Friday, 5 August 2011

Creating a likeness.

Here are a couple of recent Conti Crayon Portraits, one of Paddy and one of Helen.


Paddy

Helen
 In them I was trying to get a likeness and also depict some of the character of the two ladies.

Dr Charlie Frowd is a Senior Lecturer at the School of Psychology, University of Central Lancashire. He is also trying to get a likeness by improving the quality of facial composites. These are pictures of crime suspects used by the police to identify criminals the sort of thing you see in newspapers. Dr Frowd has developed a new way of generating these composites called EvoFIT using computer software to morph the face.
An example of an EvoFIT and a composite construct of a famous face is shown below.


EvoFIT

Composite

Can you identify this man?

My Conti Crayons cost £3 Dr Frowd’s system cost around £500,0000 and he spent ten years engineering the computerised technique.
So I have another five years of learning before I match the time he has spend trying to get a likeness.

In a newspaper interview with The Chorley Citizen he said:
"Its uses are endless but one example of how it could also be used commercially is to predict how a child could look using a picture of the parents to breed them together to produce the offspring'. "We are very excited to see where this will go."
Science and art make dangerous bedfellows.

4 comments:

Tina Collins said...

Really nice handling of the media Dave, the light and the subtelty are excellent on these and Paddy is awesome although only you will know how good the likeness is. Really very competent people pictures. I read recently about poetry before journalism being an artistic goal and that rang a bell with me. You've captured the poetry thats for sure and I am quite sure your subject would be more identifiable than those £500k identikit pieces. I love technology but even more I love the fact it will never replace what a real person can do.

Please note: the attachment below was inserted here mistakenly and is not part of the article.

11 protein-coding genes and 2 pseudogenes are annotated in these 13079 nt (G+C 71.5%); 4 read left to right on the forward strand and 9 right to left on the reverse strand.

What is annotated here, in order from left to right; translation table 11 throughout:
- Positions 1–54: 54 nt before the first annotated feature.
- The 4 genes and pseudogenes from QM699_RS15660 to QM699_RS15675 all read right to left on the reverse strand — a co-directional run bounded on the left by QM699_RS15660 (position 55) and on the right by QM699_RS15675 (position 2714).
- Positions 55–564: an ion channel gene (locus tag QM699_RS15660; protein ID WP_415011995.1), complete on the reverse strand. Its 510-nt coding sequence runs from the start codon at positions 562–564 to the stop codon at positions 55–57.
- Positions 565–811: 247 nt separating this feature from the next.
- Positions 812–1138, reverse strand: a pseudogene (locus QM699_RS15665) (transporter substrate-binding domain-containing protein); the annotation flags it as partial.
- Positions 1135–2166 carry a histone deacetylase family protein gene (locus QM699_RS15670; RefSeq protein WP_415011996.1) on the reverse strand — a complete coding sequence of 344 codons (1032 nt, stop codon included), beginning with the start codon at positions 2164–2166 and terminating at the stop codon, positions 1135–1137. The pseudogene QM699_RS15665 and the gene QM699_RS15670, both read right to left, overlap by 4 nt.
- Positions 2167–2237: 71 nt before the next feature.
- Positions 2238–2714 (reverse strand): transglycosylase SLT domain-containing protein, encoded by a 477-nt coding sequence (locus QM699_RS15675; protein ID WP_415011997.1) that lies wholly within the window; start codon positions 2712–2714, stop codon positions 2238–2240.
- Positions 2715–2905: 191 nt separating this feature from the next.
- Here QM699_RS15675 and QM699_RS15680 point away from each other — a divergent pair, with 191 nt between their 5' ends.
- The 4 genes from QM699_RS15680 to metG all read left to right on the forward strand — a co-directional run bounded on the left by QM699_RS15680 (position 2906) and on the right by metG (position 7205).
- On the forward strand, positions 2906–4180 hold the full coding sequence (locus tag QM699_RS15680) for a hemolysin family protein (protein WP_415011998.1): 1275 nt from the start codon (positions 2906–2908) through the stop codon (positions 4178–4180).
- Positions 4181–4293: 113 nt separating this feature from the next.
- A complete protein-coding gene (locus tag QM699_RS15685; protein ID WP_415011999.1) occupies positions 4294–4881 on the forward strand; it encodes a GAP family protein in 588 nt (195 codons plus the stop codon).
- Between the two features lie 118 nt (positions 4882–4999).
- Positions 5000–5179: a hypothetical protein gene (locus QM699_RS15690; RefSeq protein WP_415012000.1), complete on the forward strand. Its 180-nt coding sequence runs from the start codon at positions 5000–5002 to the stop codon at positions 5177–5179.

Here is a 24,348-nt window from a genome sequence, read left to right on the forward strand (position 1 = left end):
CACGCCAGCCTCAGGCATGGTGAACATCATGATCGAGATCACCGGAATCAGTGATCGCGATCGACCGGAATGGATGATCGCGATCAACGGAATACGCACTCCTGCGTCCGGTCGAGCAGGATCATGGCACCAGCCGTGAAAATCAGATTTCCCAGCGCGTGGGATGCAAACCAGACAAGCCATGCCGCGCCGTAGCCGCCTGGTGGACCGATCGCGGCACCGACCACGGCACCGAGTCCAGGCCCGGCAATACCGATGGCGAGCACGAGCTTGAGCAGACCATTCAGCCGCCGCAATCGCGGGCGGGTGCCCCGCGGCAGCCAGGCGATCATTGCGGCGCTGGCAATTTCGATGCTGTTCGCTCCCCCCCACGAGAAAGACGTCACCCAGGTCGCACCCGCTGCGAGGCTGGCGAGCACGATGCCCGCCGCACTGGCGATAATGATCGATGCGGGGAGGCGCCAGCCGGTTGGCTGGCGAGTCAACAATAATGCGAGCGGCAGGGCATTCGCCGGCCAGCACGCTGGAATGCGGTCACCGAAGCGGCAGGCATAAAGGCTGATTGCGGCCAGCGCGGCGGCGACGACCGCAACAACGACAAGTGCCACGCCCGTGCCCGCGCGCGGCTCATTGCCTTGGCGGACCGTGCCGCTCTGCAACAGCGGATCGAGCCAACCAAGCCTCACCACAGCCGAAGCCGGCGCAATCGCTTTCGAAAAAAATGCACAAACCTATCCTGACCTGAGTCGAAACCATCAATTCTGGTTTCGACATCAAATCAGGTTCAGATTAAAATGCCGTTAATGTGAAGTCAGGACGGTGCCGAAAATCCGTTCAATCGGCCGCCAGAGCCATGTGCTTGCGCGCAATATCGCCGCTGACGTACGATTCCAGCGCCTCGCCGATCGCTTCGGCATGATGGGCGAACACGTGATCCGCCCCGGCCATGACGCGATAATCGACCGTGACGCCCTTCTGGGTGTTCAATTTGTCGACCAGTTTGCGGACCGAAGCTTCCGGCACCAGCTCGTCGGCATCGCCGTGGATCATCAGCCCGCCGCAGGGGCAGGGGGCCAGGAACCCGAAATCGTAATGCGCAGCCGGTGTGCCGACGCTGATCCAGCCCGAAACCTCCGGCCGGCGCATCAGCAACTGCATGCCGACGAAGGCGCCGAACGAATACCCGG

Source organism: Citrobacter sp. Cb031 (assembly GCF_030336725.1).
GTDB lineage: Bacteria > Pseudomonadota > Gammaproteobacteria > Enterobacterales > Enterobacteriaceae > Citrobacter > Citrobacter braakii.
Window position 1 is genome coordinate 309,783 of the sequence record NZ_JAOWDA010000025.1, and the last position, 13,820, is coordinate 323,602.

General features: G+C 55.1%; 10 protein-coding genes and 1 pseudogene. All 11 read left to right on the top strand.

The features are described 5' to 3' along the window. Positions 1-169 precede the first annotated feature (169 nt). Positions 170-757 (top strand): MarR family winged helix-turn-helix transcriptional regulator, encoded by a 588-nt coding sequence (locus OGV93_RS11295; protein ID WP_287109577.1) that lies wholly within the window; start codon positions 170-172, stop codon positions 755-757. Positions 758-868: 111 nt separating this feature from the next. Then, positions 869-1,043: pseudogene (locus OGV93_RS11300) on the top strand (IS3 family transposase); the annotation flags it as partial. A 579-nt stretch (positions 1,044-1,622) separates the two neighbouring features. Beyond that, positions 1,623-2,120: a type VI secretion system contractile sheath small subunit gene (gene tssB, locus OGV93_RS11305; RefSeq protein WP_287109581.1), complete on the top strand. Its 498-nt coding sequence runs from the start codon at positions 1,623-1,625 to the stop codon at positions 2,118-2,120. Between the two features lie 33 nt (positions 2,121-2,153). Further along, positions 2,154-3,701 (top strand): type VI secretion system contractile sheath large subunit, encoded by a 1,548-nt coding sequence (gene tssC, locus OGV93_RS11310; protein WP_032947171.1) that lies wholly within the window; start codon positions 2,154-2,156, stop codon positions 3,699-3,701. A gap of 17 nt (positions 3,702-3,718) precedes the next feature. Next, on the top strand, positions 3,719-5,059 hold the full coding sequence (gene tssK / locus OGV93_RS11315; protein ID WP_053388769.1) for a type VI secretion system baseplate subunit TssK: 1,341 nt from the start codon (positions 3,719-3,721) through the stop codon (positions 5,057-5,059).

Journeyman said...

Yes I was looking into way of getting a resemblance when I came across the Dr and his research. As you say Tina hopefully computers will never replace people, I think they should employ artist. Last week I put there two portraits into a charity auction and Helen sold, though I think Paddy was the better drawing.

Thomas Haskett said...

Lovely portraits Dave, how long were the poses? Glad you sold one too.

"to predict how a child could look" I find the commercial implications of this system rather ominous, given the current potential for 'designer babies'!

My life drawing tutor used to draw with a lump of (soft) terracotta, and achieved a great diversity of line quality and tone.

Journeyman said...

They are both from the Tenby group Tom, the session is two hours and both models are very professional sitters so they are a treat to draw. Yes the Brave New World feel to that quote is very disturbing as is the commercial thinking behind it.
I’ve got some Lump Sanguine which is a natural rock I wonder if it’s anything like your tutor used. It can be blended and also worked with water.

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